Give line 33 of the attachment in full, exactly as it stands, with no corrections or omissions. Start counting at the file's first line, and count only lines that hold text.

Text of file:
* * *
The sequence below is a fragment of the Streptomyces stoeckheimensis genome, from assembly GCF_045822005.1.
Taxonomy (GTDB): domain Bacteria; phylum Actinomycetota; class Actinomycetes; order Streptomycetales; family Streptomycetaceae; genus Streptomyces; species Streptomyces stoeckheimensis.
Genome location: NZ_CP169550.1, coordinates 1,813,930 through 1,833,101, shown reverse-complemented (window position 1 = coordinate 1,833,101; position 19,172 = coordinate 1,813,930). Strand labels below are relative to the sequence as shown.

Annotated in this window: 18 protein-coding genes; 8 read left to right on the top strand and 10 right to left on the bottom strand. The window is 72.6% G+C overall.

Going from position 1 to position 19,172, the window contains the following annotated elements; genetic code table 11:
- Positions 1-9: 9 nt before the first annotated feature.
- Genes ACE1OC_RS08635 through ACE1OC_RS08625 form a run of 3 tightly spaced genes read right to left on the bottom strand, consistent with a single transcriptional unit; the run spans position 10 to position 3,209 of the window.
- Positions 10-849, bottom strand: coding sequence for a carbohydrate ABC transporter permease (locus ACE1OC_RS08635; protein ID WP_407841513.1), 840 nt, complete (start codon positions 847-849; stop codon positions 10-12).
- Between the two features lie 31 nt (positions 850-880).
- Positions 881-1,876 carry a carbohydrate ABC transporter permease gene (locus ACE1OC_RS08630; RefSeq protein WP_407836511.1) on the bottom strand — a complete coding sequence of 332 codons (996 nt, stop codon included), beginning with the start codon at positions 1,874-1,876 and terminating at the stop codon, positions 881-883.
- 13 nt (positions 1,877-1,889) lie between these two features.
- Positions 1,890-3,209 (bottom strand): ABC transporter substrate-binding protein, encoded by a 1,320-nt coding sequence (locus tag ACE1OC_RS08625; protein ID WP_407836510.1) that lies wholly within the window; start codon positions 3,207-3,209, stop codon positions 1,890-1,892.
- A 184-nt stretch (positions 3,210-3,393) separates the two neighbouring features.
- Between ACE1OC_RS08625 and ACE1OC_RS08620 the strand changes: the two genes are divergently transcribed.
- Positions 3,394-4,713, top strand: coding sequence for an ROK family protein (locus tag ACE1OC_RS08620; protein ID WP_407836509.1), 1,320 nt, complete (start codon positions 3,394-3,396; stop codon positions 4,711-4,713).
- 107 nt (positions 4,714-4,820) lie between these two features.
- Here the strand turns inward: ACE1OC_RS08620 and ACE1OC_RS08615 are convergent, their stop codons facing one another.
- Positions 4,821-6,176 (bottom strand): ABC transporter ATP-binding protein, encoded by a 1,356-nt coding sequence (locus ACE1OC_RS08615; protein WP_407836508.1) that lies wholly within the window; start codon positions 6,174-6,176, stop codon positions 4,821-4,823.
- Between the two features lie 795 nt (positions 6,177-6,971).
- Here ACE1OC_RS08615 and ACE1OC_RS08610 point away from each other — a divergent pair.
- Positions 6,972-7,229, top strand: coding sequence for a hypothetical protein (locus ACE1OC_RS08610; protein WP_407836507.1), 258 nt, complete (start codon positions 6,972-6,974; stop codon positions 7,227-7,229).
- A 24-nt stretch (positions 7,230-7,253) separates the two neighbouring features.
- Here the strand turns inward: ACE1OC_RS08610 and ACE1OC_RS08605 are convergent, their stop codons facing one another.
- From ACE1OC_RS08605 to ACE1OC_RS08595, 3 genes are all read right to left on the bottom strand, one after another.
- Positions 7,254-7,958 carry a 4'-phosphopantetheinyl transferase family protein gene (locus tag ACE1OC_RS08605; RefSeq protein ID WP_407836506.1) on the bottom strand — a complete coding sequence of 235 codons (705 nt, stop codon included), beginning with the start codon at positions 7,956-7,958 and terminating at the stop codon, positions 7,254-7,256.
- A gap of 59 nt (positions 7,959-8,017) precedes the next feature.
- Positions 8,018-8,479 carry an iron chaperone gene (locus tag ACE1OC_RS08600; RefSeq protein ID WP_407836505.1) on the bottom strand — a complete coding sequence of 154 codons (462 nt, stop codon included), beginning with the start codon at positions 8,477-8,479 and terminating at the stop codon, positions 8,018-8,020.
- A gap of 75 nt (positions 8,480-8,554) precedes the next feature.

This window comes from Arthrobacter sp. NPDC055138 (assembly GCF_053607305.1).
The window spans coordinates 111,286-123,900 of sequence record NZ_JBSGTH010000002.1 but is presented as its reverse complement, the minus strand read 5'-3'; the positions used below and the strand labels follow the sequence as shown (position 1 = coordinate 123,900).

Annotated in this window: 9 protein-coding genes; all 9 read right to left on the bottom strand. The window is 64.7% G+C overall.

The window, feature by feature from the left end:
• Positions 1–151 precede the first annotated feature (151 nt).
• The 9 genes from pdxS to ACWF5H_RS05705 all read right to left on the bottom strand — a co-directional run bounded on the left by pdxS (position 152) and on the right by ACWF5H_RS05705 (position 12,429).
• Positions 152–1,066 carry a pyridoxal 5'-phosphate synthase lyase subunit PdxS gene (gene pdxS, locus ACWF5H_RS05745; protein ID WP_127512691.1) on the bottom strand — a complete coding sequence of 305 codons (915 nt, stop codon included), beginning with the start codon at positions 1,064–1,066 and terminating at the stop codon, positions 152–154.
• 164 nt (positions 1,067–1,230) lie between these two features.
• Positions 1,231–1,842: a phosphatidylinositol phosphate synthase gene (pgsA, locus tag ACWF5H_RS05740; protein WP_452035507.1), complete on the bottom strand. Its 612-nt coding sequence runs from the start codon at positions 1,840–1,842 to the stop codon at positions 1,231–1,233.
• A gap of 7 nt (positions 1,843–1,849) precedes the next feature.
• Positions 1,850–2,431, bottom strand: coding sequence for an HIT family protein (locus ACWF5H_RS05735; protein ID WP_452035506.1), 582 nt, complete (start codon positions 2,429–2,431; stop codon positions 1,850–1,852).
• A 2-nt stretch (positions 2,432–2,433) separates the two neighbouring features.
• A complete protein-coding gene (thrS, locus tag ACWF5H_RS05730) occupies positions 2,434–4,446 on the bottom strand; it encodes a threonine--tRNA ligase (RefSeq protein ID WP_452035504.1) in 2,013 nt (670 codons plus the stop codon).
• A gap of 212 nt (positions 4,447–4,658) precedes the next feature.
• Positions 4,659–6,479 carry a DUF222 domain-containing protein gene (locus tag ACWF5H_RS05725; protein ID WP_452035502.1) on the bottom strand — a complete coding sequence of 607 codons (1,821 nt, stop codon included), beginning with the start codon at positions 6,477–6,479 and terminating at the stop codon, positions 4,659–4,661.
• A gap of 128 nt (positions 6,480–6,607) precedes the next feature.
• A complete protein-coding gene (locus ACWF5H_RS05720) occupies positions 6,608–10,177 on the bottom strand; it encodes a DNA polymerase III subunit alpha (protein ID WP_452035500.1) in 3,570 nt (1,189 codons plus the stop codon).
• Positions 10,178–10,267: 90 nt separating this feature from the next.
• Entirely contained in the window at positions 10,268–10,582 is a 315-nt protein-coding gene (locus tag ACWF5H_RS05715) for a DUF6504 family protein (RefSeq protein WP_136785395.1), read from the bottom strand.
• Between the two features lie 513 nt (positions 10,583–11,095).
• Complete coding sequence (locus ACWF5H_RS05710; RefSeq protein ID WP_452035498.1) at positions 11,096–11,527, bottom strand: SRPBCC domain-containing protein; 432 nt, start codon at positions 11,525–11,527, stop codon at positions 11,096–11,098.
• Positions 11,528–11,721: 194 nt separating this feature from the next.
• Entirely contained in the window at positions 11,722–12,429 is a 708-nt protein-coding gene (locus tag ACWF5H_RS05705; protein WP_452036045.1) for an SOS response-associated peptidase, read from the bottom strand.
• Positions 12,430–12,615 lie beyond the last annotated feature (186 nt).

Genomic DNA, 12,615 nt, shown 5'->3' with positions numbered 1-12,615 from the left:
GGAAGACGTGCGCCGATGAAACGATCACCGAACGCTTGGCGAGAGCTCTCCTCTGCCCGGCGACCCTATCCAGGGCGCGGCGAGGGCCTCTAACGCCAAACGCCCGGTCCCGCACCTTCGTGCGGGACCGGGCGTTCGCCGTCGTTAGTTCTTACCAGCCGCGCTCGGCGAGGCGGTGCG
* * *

• Positions 1–151 precede the first annotated feature (151 nt).